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Johnson v. New Castle Correctional Facility

United States District Court, S.D. Indiana, Indianapolis Division

September 19, 2016

JAMES J. JOHNSON, Plaintiff,
v.
NEW CASTLE CORRECTIONAL FACILITY, et al. Defendants.

          ENTRY DISCUSSING AMENDED COMPLAINT AND DIRECTING FURTHER PROCEEDINGS

          TANYA WALTON PRATT, JUDGE.

         Plaintiff James Johnson, an inmate at the New Castle Correctional Facility, brings this action pursuant to 42 U.S.C. § 1983, alleges that his rights were violated when he was touched inappropriately during a search and that he was retaliated against when he complained about these actions. Johnson's motion to file an amended complaint [dkt 8] is granted.

         I. Screening of the Amended Complaint

         Because Johnson is a “prisoner” as defined by 28 U.S.C. § 1915(h), the amended complaint is subject to the screening requirement of 28 U.S.C. § 1915A(b). Pursuant to this statute, “[a] complaint is subject to dismissal for failure to state a claim if the allegations, taken as true, show that plaintiff is not entitled to relief.” Jones v. Bock, 127 S.Ct. 910, 921 (2007). To survive a motion to dismiss, the complaint “must contain sufficient factual matter, accepted as true, to state a claim to relief that is plausible on its face. . . . A claim has facial plausibility when the plaintiff pleads factual content that allows the court to draw the reasonable inference that the defendant is liable for the misconduct alleged.” Ashcroft v. Iqbal, 129 S.Ct. 1937, 1949 (2009) (quotations omitted). Pro se complaints such as that filed by the plaintiff, are construed liberally and held to a less stringent standard than formal pleadings drafted by lawyers. Erickson, 551 U.S. at 94; Obriecht v. Raemisch, 517 F.3d 489, 491 n.2 (7th Cir. 2008).

         Based on this screening, the following claims shall proceed:

         Johnson's claim that defendant Correctional Officer R. Prus touched him inappropriately during a search shall proceed as a claim that Prus performed a search in a manner designed to humiliate Johnson in violation of the Eighth Amendment. See Calhoun v. DeTella, 319 F.3d 936, 940 (7th Cir. 2003).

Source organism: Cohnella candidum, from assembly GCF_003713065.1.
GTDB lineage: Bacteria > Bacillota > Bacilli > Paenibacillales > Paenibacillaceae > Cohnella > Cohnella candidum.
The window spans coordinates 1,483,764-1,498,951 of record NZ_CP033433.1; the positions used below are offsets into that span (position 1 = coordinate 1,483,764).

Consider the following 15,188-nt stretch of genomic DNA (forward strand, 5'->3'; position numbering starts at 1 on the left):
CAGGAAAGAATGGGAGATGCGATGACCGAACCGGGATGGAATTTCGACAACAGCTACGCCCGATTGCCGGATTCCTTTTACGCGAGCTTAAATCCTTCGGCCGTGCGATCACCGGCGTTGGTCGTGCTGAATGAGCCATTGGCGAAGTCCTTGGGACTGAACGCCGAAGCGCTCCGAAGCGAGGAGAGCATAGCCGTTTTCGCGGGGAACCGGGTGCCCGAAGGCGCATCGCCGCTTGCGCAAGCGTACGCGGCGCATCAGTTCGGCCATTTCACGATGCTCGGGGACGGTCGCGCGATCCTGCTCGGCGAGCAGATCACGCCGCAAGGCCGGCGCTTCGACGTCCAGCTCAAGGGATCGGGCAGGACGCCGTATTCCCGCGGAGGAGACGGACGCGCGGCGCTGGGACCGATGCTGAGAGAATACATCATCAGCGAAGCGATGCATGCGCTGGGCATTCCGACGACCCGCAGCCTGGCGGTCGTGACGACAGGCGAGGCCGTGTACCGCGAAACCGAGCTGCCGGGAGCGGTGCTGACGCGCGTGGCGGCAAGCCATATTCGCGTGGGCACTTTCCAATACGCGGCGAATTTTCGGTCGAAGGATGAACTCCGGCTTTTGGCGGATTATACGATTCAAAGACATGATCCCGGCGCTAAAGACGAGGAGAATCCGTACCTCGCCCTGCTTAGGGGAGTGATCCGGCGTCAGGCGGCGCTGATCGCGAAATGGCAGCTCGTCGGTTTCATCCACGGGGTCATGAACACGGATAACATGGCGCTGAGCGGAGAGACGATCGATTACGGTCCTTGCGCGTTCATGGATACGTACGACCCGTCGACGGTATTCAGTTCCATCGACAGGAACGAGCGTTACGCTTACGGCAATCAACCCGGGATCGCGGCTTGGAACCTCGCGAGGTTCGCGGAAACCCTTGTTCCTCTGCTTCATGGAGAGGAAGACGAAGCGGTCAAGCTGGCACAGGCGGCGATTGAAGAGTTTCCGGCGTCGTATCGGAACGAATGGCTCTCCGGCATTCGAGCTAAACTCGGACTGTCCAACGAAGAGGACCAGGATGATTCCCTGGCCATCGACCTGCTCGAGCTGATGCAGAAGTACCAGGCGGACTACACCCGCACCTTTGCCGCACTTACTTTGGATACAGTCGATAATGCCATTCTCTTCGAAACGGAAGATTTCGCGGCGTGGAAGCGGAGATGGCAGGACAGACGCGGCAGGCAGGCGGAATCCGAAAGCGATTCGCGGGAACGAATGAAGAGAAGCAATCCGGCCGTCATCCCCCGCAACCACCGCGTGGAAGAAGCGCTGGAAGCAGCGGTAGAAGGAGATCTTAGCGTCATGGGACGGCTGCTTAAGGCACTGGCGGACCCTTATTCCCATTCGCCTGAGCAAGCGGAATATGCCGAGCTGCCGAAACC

Johnson's claim that Officer Prus fired Johnson from his prison job because Johnson filed a complaint, shall proceed as a claim that Prus retaliated against Johnson in violation of his First Amendment rights.

         Johnson's claim against GEO that it maintained a policy of lying about complaints against Prus shall proceed as a claim that GEO was deliberately indifferent to the risk of harm to Johnson.

         All other claims are dismissed.

         First, any challenge to the disciplinary action taken against Johnson must be dismissed. The settled law in these circumstances is that when a prisoner makes a claim that, if successful, could shorten his term of imprisonment, the claim must be brought as a habeas petition, not as a ' 1983 claim. Heck v. Humphrey, 512 U.S. 477 (1994). In Edwards v. Balisok, 520 U.S. 641 (1997), the foregoing rule was “extend[ed] . . . to the decisions of prison disciplinary tribunals.” Gilbert v. Cook, 512 F.3d 899, 900 (7th Cir. 2007). Accordingly, claims against defendants are dismissed without prejudice insofar as those claims are based on actions which resulted in the imposition of a sanction which lengthened the anticipated duration of Johnson's confinement. The proper remedy for a challenge to a person's custody is through habeas corpus, not a civil rights action. Nelson v. Campbell, 541 U.S. 637, 646 (2004) (“[D]amages are not an available habeas remedy.”); Wolff v. McDonnell, 418 U.S. 539, 554 (1974) (“[H]abeas corpus is not an appropriate or available remedy for damages claims.”).

         Any claim that Anna Dock interfered with his ability to return to his prison job is dismissed because a prisoner has no property or liberty interest in retaining any particular job in prison. Wallace v. Robinson, 940 F.2d 243, 247 (7th Cir. 1991).

         The claim that Dawn Ellis and Case Manager McDonald failed to investigate the claims against Johnson when he tried to return to his prison job is dismissed because there is no constitutional right to a proper investigation. See Rossi v. City of Chicago, 790 F.3d 729, 735 (7th Cir. 2015)

         Next, any claim that Brook Pierce permitted inappropriate language in the kitchen fails to state a claim upon which relief can be granted. See DeWalt v. Carter, 224 F.3d 607, 612 (7th Cir. 2000) (“Standing alone, simple verbal harassment does not constitute cruel and unusual punishment, deprive a prisoner of a protected liberty interest or deny a prisoner equal protection of the laws.”). The only claim against Pierce Salvage Yard is that Ms. Pierce told Johnson that her family owns Pierce Salvage Yard. This claim fails because there is no allegation that Pierce Salvage Yard is a state actor for purposes of § 1983 or otherwise participated in any violation of Johnson's rights. See West v. Atkins, 487 U.S. 42, 48 (1988) (To state a claim under § 1983, a plaintiff must allege the violation of a right secured by the Constitution or laws of the United States and must show that the alleged deprivation was committed by a person acting under color of state law).

         Any claim against Aramark must also be dismissed for the same reasons that the claims against Aramark employees have been dismissed. Further, while Johnson alleges wrongdoing on the part of Aramark employees, he does not sufficiently allege that Aramark maintained a policy or practice that resulted in the violation ...


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